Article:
Cannabis is indeed medicine, and veterans deserve full legal access.
According to the U.S. Department of Veterans Affairs, more than 20% of the millions of Iraq and Afghanistan veterans will experience post-traumatic stress or depression. Treating every veteran's mental and physical health needs is not something the VA is equipped to handle, especially when the treatment of choice for so many is federally illegal.
As complex as America's military is—naturally there's a difference between those who served during certain eras, under certain administrations, and under certain circumstances—one thing all veterans seem to agree on is, for the most part, military service has the inherent potential to invite some degree of trauma.
Cannabis therapies have been proven to help cope with that trauma.
In honor of Veterans Day, WW reached out to members of the canna-vet community to get their takes on what cannabis means to them post-service.
Christopher Roll, retired Navy submarine sailor and owner of Flying Walrus Cannabis Farm
WW: What was your relationship with cannabis pre-service?
Roll: I was a teenager in the '60s. Those are pretty formative years, there was a lot going on. Kind of like right now, but the '60s were like that for 10 years. There was a lot of civil unrest, and the Vietnam War. It was a pretty radical time to be a teenager. During that time, I smoked a lot. But I got a draft notice to go to Vietnam, and when I was in the military, I didn't smoke because we weren't allowed. So I stopped.
What role has cannabis played in your life post-service?
Veterans have a lot of things going on medically and psychologically usually. But, you know, regular people do too. It's just that veterans get exposed to a few things besides traffic accidents and all the other stuff that humans end up doing. They have another layer of stressors and character-building experiences. There's a lot of people putting a lot of time into the medical side of cannabis, but I'm just kind of on the fringes of it. I do consume daily, but I don't consider myself a stoner. I think I'm somewhere between recreational and medical. I don't know that there's a category for that, it is definitely a subgroup.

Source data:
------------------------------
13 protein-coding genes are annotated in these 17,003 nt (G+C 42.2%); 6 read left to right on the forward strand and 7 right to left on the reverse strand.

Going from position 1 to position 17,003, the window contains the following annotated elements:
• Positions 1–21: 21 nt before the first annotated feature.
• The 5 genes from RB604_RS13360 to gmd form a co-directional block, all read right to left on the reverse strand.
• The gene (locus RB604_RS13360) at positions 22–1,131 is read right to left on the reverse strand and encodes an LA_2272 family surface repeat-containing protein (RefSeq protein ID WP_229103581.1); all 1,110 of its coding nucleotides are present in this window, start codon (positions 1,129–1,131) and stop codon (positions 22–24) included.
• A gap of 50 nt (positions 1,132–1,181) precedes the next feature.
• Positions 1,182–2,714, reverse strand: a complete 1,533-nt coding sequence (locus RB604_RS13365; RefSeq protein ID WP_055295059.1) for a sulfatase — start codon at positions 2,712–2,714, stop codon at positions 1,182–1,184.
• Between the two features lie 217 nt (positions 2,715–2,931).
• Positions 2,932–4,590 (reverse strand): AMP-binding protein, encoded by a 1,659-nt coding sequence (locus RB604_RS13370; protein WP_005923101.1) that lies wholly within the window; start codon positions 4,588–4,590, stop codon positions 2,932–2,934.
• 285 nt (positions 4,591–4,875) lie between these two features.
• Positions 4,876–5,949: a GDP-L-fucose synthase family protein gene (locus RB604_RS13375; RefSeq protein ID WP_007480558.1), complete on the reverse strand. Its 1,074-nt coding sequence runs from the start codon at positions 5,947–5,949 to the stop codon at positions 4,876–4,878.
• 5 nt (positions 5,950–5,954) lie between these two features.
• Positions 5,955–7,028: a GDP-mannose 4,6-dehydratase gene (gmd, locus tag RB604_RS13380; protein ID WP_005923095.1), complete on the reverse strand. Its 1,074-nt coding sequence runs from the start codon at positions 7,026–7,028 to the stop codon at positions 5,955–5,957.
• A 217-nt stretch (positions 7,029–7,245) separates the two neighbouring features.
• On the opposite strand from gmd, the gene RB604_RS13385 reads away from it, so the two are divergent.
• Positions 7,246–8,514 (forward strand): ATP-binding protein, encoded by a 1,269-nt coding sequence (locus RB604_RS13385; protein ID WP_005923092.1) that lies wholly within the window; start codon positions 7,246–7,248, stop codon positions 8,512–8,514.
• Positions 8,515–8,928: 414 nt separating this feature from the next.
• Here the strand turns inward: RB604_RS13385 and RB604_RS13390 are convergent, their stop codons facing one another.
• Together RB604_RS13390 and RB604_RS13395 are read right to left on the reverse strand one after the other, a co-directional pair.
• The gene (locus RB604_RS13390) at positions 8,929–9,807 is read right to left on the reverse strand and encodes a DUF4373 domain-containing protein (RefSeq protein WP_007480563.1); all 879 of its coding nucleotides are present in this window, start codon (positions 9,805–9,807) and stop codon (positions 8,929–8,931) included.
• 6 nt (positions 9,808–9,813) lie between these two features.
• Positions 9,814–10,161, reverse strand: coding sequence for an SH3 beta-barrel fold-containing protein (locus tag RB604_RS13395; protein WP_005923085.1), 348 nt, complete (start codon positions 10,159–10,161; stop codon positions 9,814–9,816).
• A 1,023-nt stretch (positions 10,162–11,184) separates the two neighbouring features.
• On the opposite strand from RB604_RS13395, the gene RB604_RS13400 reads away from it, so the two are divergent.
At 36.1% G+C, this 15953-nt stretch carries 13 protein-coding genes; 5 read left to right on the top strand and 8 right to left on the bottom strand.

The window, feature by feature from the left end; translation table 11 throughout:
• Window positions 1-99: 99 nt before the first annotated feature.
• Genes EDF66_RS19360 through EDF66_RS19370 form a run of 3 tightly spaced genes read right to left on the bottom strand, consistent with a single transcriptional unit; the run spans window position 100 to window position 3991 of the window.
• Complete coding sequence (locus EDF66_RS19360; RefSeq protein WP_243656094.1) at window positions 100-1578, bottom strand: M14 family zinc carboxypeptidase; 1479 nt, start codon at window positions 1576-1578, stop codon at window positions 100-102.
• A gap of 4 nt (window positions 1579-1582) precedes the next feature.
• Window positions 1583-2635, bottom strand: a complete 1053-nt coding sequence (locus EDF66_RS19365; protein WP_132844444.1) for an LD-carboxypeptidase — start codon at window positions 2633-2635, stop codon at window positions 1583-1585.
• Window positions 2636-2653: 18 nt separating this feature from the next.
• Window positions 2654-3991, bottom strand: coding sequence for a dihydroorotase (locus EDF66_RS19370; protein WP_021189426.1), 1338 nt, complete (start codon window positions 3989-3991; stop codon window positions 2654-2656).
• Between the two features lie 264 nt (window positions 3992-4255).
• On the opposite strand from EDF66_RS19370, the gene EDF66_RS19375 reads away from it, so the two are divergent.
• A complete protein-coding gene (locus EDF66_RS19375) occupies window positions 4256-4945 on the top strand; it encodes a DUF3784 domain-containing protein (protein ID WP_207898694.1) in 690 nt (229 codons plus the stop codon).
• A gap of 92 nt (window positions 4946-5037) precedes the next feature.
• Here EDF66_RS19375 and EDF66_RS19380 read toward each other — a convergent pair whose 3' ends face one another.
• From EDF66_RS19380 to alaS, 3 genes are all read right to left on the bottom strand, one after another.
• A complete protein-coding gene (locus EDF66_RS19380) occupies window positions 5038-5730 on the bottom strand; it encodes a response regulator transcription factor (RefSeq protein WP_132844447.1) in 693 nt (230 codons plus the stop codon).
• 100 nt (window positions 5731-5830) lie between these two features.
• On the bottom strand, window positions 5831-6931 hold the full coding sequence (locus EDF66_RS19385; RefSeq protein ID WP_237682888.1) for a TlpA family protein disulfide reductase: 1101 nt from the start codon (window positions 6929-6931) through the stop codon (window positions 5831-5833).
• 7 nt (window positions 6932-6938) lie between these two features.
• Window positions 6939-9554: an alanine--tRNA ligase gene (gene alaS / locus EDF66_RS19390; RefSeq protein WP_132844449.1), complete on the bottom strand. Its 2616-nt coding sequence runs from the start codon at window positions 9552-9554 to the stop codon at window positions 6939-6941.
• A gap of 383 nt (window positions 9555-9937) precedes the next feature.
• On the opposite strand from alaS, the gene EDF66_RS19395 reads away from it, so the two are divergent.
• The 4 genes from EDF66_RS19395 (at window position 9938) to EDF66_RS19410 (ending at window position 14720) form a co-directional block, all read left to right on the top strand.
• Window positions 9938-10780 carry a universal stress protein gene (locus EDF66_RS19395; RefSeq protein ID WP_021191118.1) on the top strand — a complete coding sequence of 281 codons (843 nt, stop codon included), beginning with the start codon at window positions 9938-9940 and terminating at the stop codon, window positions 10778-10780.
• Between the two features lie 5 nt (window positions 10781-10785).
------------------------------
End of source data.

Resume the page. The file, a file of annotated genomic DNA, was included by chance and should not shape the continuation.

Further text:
How are you celebrating Veterans Day this year?
Me and my neighbor are working on the farm. I'm 70, she's 73. It's a rock-and-roll retirement ranch. This would be a great way to have an assisted living facility. I kind of picture this 10-acre place where old hippies can hang out and try and find a way to make money without having to go to a job. And I know people that are successful to some extent here in Oregon combining the farm life with whatever they can make or build. So, I guess I'll be trying to recruit some old hippie chicks.
Steve Danyluk, retired lieutenant colonel U.S. Marine Corps and founder of Warfighter Hemp
WW: How has cannabis use affected your life post-service?
Danyluk: My viewpoint on cannabis did a complete 180 after leaving the Marine Corps, where it was completely forbidden. For me the most significant impact was seeing the positive effect that it was having on so many of my colleagues who were struggling with opiates and other powerful medications that they were being prescribed by the VA. A lot of veterans, particularly the combat-wounded ones who seem to prefer our stronger oils, many of these veterans are completely off of prescription medications as a result [of CBD therapy], and that is one of the things that we at Warfighter Hemp are most proud of.
How will you be spending your Veterans Day this year?
My wife is still in active duty, so the first thing I will probably do when I wake up is kiss her and thank her for her service. Then, during the day, I will probably spend a few moments thinking about Dave Greene. Dave was a guy I served with and who is the highest-ranking Marine officer to have been killed in action in Iraq. He was an exceptional person on so many levels, and his loss was a loss for all of us.
Raina Casey, retired mortuary affairs specialist and founder of Oregon Handlers Fund
WW: What role has cannabis played in your life post-service?
Casey: I actually enjoyed the time I spent in the service pre-9/11. I'm sure that's why I have the health issues I have already. I had to make a choice—cannabis or the VA. Guess which one I picked? Simply because the VA is a federal program, cannabis is still illegal on the federal level. All they do is push pills anyway. Give you a pill for constipation and when you can't stop crap from rolling down your leg, you get one for the squirts! Cannabis helped a great deal with my mental health and the PTSD I've suffered.
How do you celebrate Veterans Day?
By trying to stay Black and alive! I've never cashed in on any special freebies at stores, etc. Now that I think about it, I don't think any of us do that I know of. I'm usually with my comrades, family and other service members on Veterans Day. And I keep it moving.
What's your weed of choice on this holiday?
My favorite product is CannaHoney and favorite strain is #GodDiva Kush, a cross of Obama Kush and Black Magic that I grew last year.